About Jack Schofield

Jack Schofield spent the 1970s editing photography magazines before becoming editor of an early UK computer magazine, Practical Computing. In 1983, he started writing a weekly computer column for the Guardian, and joined the staff to launch the newspaper's weekly computer supplement in 1985. This section launched the Guardian’s first website and, in 2001, its first real blog. When the printed section was dropped after 25 years and a couple of reincarnations, he felt it was a time for a change....

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19 comments
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  • Seriously?

    So the argument here is that the vast bulk of the value in a smartphone is not in the technology embodied in it (for which patent holders get paid), but instead in... what? Commodity plastic, metal and silicon for which commodity material suppliers get paid? OK...
    @...
    • No it's in the ideas

      That made the device possible. Without those ideas, which is what patents protect, the device wouldn't be possible anyway. The $120 figure does seem a bit high to me though, but it's hard to say what would be the best way to fix it that also protects the IP and encourages companies to invest in the research that creates that IP.
      thewags05
      • Any chance...

        ...that it's too easy to get a patent? That it might be just a little bit silly for tens, if not hundreds of patents to cover the same device? That companies have to hire lawyers to make sure they're not violating any patents by accident?

        Says me, the real problem is that the standard for patentibility is too low; not "NPEs", who are merely taking advantage of a severely broken system (patent trolling by "successful corporations" isn't any more virtuous).
        John L. Ries
        • Spot on

          The reality is that companies do obvious things to develop and improve products, then some troll comes out of the woodwork and claims a patent on it.... And the fees all add to the price the consumer pays for the product.
          Jack Schofield
      • Well that's the theory anyway

        The reality is that some person vaguely describes a technology with just enough specificity to get a patent (and maybe creates a primitive barely functioning prototype), and then lies in wait for someone to REALLY invent and implement it, and then pounces on them for cash.
        Mac_PC_FenceSitter
        • Agreed patents can be far too vague

          And don't even have to exist to be awarded, can just be an idea.
          I thought it was strange that Apple sued Samsung for 2 patents that have never even been in the iphone, but if that's the US law fair enough.
          The differences between countries as well causes major discrepancies, it does appear easier to get a patent with a vague description in the US. The counter argument could be it's easier to infringe elsewhere.
          Possible improvements:
          * International standards for patent applications.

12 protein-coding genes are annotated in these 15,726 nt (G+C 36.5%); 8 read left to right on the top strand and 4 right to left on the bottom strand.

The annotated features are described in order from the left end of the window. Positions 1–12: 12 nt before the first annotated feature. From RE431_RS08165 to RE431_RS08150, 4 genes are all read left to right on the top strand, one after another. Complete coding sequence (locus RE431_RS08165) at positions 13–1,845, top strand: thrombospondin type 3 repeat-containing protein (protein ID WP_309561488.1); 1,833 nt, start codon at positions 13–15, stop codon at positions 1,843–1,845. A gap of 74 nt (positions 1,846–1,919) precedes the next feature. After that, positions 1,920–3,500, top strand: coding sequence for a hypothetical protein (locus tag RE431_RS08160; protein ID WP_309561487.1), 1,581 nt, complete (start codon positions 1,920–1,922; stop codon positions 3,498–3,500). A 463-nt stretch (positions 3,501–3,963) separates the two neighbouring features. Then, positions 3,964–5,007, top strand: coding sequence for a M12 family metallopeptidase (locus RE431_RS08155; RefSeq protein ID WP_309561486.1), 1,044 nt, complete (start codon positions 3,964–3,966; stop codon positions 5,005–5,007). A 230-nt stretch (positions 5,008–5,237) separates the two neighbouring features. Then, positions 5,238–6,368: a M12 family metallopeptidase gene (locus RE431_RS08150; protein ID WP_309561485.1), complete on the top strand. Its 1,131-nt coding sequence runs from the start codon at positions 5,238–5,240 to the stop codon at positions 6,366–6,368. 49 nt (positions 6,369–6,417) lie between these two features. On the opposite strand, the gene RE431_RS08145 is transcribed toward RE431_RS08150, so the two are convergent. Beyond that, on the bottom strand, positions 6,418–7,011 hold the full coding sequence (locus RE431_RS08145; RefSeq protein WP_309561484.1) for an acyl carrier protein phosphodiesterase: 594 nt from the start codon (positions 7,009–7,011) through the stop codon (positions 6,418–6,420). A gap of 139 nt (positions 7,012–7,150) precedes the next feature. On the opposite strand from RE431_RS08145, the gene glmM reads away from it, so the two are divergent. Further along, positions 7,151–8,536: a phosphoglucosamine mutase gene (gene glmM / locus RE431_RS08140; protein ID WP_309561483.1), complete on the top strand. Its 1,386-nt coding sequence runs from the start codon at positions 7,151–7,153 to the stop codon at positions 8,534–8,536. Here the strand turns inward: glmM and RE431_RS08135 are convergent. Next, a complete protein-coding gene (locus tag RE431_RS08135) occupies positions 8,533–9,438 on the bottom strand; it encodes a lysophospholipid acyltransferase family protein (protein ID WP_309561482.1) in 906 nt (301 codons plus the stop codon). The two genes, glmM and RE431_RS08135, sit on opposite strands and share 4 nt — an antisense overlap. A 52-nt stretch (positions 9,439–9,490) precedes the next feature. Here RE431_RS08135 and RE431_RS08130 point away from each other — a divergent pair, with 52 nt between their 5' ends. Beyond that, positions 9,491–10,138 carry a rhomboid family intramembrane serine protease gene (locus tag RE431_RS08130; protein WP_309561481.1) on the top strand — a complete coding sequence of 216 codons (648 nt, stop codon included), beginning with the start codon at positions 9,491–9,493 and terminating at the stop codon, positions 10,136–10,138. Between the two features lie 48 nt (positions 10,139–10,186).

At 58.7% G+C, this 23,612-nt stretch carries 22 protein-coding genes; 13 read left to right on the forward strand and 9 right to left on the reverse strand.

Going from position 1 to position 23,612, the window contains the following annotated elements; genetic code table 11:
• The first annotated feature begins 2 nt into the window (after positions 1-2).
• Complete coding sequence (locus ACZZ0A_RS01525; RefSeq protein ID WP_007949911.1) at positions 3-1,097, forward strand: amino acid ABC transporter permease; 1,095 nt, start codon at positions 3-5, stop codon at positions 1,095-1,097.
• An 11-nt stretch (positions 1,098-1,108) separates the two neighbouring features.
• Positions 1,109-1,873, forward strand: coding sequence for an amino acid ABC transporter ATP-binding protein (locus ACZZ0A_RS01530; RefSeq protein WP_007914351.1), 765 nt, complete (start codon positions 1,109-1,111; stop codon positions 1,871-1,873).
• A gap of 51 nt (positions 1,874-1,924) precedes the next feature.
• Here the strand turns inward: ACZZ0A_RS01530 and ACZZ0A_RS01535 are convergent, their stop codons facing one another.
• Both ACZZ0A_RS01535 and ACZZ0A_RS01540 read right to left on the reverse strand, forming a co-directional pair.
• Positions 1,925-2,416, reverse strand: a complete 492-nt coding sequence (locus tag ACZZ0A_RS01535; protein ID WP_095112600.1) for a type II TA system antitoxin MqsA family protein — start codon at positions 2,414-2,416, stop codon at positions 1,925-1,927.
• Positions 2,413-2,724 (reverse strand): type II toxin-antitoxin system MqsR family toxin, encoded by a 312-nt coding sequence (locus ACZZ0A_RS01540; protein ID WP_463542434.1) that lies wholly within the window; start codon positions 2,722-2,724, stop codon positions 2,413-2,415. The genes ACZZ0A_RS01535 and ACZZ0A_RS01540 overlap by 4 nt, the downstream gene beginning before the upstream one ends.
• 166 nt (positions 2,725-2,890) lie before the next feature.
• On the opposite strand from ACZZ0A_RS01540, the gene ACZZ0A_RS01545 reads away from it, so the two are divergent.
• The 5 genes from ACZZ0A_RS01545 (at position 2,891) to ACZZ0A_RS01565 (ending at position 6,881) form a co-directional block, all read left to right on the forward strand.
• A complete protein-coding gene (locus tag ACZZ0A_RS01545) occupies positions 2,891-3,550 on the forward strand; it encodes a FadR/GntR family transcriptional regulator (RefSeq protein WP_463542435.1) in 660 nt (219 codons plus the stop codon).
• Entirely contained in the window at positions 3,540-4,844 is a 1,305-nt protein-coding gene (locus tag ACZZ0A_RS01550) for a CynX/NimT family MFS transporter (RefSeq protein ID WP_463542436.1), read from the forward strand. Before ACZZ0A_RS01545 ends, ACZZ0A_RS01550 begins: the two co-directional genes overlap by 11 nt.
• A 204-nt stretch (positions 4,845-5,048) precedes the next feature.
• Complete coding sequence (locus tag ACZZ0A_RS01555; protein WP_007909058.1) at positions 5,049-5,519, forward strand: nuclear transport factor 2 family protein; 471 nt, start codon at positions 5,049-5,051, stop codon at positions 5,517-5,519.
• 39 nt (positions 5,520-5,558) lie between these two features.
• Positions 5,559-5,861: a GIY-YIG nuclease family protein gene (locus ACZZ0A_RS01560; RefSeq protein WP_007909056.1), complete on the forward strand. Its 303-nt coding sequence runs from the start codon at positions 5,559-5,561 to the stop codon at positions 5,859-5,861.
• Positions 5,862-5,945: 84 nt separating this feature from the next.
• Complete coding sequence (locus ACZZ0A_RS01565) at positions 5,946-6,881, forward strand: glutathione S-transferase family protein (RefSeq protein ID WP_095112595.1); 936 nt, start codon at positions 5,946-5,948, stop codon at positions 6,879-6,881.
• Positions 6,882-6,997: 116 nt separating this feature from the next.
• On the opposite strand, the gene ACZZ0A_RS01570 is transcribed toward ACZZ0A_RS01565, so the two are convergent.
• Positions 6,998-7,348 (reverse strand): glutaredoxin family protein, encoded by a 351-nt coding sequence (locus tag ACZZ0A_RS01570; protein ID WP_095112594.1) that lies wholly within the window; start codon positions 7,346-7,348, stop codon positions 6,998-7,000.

* International body to oversee.
          * Requirement for a working prototype.
          * Guaranteed period of exclusivity.
          * Disputes, royalty payments etc. to be determined by the governing body, based on a value assessed by them

          OK, it will probably never work, and would need agreement from the big players (the people who actually file, NOT buy, patents).
          Boothy_p
          • Requirement for a working prototype

            With you on that one. Patents should only be awarded where there's a product to protect, not to companies that just buy up patents. (Of course that's just my opinion. Actually it's not just companies that buy up patents, but people that "invent" things they don't go on to make.
            DJL64
  • Academic Twaddle, best ignored.

    Like most academic mind games, this has an agenda that obviously matters to someone, but not to anyone with a brain.

    The author admits that some 'negotiated agreements' will reduce the overall fees. Also some reciprocal agreements will completely nullify payments.

    Other patents have expired (or will soon). Other have never been enforced.

    In the real world, the figures are what is technically referred to as "bollox". We all know patent law is stupid; we don't need to talk trash to make that point. Facts, as usual, are enough.

    It's a silly report of no value, and it's a little worrying that Our Jack was taken in by it.
    Heenan73
    • The authors are experts....

      and involved in patent litigation for a living. Did you actually read the paper?
      Jack Schofield
      • Yes. It is simplistic.

        Their recommendations would destroy incentives for companies to continue to push the envelope by making the bad assumption that all ideas are functionally the same and have similar value. This is the only mindset that could justify putting royalty caps on products.
        Bruizer
        • Your claim isn't true

          They do no such thing. Just the reverse. The whole problem with "patent holdups" is that companies make more money (on other evidence, around twice as much) from trivial patents than important ones.

          Also, the suggestions at the end (after the subhead) are not from the paper.
          Jack Schofield
          • His claim is true

            While I applaud the author for not going all "patents are evil" nutty, he's arguing for extensive regulation on a particular kind of contract for a particular field of industry. If you want to enforce a strict numerator or denominator on a royalty contract (by what, legislation?), then we'll manipulate the one you didn't regulate in a contract negotiation. If you want to regulate both, we'll find something else, until your top-down economic system keeps shrinking that box and requires a new federal agency to innovate all of our telecommunications.